Global Trajectory Targeted Leaders in RULE/Nuffield

Penn State’s Rural-Urban Leadership Program is focused on building bridges and creating understanding of our states divergent rural and urban issues. RULE is a program of the Penn State University, College of Agricultural Sciences. Article written by RULE Alumnus, Darrin Youker Study Institute Sponsored by MidAtlantic Farm Credit

Speaker Admiral Craig Faller presenting to the group at the United States Naval Observatory; introduction by RULE XV Member, Mat McKnight

Speaker Admiral Craig Faller presenting to the group at the United States Naval Observatory; introduction by RULE XV Member, Mat McKnight

I and other members of the RULE Class XV had the opportunity to put an international experience into our two-year leadership program thanks to a joint study institute of a PA RULE Leadership Class with seven countries of the Nuffield Agricultural Scholars International.

The RULE XV Class spent two days in Washington D.C. with 18 scholars participating from the Nuffield Farming Scholars. While much of the study sessions and tours were focused on international agriculture, the interactions between RULE and Nuffield helped break down international barriers.

The interaction was made possible through the efforts of Jim Geltch, Chief Executive Officer of Nuffield Australia and J.D. Dunbar, RULE Chief Executive Officer/Penn State Senior Extension Associate.

Nuffield Scholars, who hail from the European Union, Australia and New Zealand, travel the globe for months at a time, focusing on an aspect of international agriculture. The research conducted as part of their global tour will bring new perspectives and solutions back to their home countries, and own businesses, to help agriculture tackle emerging

challenges.

 

“RULE builds and extends my personal network which assists Nuffield. This reinforces and adds to my knowledge of the key ingredients for successful leadership.”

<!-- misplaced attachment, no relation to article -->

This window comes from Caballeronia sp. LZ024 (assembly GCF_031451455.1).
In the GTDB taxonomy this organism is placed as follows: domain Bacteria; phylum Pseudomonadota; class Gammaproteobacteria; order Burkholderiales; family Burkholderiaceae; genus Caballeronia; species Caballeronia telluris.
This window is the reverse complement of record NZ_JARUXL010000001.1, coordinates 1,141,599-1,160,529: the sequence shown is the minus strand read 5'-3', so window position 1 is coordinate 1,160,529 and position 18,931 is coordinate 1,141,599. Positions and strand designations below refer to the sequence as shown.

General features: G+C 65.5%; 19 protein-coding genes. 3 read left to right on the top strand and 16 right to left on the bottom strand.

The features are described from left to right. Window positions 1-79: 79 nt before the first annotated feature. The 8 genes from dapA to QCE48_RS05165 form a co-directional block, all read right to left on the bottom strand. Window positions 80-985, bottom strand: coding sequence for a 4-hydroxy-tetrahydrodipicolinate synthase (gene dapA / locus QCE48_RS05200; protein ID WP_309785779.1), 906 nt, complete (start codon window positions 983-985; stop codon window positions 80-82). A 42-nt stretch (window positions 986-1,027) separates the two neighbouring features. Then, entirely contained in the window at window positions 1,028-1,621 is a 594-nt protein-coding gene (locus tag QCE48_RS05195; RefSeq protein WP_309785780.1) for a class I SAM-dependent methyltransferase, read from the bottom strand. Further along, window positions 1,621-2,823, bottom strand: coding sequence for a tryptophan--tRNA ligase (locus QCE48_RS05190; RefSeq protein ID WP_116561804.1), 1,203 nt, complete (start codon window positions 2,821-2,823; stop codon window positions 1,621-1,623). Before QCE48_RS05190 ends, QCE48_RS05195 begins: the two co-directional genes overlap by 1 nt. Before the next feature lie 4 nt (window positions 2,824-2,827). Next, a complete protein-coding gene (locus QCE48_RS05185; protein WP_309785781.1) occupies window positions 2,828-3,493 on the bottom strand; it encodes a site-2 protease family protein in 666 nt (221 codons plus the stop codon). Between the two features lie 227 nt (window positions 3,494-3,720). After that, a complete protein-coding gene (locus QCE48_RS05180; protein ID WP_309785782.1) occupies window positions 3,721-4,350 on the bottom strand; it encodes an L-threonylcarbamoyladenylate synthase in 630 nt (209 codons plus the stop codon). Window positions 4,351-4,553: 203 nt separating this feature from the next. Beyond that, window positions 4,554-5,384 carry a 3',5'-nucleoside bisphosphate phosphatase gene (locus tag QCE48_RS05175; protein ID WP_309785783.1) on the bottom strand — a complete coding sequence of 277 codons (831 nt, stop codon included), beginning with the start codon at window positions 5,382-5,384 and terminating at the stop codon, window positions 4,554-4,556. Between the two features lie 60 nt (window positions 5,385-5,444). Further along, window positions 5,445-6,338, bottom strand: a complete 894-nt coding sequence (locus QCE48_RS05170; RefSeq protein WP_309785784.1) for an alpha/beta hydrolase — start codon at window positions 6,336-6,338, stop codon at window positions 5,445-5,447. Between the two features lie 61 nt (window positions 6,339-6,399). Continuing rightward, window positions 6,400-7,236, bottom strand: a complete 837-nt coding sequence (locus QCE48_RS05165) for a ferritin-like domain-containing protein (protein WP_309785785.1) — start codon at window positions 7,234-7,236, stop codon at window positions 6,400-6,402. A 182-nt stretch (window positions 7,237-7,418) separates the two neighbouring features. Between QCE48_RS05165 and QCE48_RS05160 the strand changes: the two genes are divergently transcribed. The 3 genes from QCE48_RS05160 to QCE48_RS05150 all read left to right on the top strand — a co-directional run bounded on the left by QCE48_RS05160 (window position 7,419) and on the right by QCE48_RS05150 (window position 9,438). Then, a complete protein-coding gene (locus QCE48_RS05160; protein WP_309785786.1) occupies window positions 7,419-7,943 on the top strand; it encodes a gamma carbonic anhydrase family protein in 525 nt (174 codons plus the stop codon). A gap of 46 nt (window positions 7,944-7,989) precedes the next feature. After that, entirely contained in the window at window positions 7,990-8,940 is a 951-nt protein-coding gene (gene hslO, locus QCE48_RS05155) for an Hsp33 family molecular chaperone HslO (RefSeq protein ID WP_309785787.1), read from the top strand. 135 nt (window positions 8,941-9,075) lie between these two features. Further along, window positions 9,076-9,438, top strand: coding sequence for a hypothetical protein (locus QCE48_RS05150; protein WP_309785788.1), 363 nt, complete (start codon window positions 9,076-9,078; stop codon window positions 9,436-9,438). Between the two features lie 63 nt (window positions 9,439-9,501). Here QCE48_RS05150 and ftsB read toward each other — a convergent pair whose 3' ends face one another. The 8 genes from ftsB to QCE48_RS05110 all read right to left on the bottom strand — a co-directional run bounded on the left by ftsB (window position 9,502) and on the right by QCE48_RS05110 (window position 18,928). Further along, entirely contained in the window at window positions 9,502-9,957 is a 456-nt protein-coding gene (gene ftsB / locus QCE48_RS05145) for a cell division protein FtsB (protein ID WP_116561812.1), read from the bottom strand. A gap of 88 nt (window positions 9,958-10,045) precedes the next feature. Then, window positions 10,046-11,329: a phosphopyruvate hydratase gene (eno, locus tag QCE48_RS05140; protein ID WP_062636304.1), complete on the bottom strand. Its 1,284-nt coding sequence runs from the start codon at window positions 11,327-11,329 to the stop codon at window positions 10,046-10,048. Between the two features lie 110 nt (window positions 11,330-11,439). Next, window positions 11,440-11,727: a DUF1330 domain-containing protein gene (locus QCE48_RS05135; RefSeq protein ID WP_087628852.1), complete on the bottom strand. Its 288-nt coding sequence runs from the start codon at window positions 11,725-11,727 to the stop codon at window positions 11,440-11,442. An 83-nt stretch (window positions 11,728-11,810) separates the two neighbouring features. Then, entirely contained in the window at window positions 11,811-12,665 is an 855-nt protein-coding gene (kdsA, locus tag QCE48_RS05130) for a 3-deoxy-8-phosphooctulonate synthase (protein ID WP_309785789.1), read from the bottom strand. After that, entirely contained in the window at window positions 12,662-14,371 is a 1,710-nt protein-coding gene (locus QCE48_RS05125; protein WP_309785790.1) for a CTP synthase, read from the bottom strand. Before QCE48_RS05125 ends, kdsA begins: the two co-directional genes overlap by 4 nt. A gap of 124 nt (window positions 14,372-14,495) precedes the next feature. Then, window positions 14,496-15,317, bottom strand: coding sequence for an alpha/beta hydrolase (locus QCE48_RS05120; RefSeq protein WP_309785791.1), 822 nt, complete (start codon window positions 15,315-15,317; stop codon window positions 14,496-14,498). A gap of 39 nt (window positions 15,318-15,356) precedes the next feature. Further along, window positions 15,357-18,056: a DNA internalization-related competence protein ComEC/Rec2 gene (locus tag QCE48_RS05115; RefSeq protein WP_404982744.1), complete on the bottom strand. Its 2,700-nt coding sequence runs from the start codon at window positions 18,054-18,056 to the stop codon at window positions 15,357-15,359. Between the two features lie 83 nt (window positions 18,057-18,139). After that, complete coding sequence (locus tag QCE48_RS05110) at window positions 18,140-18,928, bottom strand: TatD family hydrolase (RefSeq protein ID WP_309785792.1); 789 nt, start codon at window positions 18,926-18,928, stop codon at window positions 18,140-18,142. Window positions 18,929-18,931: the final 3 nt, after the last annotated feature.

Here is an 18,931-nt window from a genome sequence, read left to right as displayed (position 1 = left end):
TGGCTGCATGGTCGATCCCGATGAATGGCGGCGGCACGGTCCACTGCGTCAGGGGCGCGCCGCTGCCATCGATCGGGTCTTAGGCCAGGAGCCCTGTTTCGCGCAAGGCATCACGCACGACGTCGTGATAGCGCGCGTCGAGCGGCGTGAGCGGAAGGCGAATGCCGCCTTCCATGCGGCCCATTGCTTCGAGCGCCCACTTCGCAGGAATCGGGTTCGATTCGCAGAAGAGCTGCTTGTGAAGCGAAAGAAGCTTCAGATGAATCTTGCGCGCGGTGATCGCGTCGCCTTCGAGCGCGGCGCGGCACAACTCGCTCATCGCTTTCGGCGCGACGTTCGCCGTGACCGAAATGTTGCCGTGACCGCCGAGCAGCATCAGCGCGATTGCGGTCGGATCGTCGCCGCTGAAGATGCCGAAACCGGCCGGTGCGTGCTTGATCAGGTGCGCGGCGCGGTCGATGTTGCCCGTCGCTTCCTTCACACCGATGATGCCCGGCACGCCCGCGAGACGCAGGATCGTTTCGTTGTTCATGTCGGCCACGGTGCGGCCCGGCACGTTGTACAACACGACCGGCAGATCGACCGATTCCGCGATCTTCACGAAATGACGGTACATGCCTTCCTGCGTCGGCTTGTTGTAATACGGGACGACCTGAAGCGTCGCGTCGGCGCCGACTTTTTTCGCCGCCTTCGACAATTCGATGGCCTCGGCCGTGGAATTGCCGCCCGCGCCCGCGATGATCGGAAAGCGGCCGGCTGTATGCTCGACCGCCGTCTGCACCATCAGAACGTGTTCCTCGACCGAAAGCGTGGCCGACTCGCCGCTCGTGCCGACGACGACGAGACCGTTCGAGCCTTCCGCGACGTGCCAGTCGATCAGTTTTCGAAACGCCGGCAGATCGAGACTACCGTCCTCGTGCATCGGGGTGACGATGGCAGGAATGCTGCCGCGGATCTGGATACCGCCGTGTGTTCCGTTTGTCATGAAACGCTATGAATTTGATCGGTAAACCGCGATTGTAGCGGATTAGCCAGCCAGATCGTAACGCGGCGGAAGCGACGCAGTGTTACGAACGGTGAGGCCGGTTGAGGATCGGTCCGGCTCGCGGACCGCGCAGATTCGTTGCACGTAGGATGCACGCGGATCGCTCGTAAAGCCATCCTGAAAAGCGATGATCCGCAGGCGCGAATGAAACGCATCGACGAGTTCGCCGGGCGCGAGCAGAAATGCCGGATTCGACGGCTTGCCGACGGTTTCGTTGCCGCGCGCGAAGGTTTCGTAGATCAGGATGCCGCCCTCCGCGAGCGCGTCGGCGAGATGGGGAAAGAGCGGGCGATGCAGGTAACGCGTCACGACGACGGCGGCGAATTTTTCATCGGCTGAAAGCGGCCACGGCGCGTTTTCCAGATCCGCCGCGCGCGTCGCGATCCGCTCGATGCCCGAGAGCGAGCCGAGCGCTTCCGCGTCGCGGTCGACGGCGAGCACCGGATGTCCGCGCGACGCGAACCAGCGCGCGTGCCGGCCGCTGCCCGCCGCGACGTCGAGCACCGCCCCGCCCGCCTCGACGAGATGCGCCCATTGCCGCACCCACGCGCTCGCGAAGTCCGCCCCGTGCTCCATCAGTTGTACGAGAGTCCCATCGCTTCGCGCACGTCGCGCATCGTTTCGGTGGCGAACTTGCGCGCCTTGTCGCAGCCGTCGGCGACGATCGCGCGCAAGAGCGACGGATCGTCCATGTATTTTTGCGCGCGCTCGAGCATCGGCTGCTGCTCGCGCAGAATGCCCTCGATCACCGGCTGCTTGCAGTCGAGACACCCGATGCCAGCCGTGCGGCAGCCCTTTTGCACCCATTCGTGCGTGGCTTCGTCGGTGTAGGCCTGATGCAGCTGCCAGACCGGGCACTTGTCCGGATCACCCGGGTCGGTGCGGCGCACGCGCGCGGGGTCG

~ Jim Geltch, CEO Nuffield Australia Farming Scholars

All Nuffield Scholars come from farm businesses, or are employed in the agriculture sector.

While the RULE program is housed within the College of Agricultural Sciences at Penn State, most RULE participants in Class XV do not come from agriculture backgrounds.

The time spent in Washington D.C., with a specific focus on the size and scope of international agriculture, was eye opening for RULE and Nuffield scholars alike.

The group heard a presentation from Bob Stallman, president of the American Farm Bureau Federation, and staff from the organization about international agriculture from a U.S. perspective, along with the history of Farm Bureau.

Farm Bureau, founded by farmers in 1919, is the nation’s largest general farm organization and represents farmers regardless of size or commodity. The organization crafts public policy positions on the national level—such as trade or Farm Bill policy—based on input from its members. Several Nuffield scholars said they were interested in learning how farmers in the United States use member organizations to advocate for agriculture issues.

RULE and Nuffield scholars also had the chance to take a tour of the United States Department of Agriculture headquarters and participate in a roundtable discussion hosted by Undersecretary Michael Scuse. Much of the discussion was focused on the complexities of negotiating international trade deals.

With work underway on deals such as the Trans-Pacific Partnership, the discussion was timely, and brought up perspectives from the United States and our partners on the other side of the ocean.

Scholars were also treated to New Zealand hospitality, at the New Zealand Embassy on Observatory Circle, and the chance to learn how trade is vital to the nation’s economy. More than 75 percent of the nation’s dairy production is exported to other countries, making agreements like the Trans-Pacific Partnership an important component of the nation’s economy.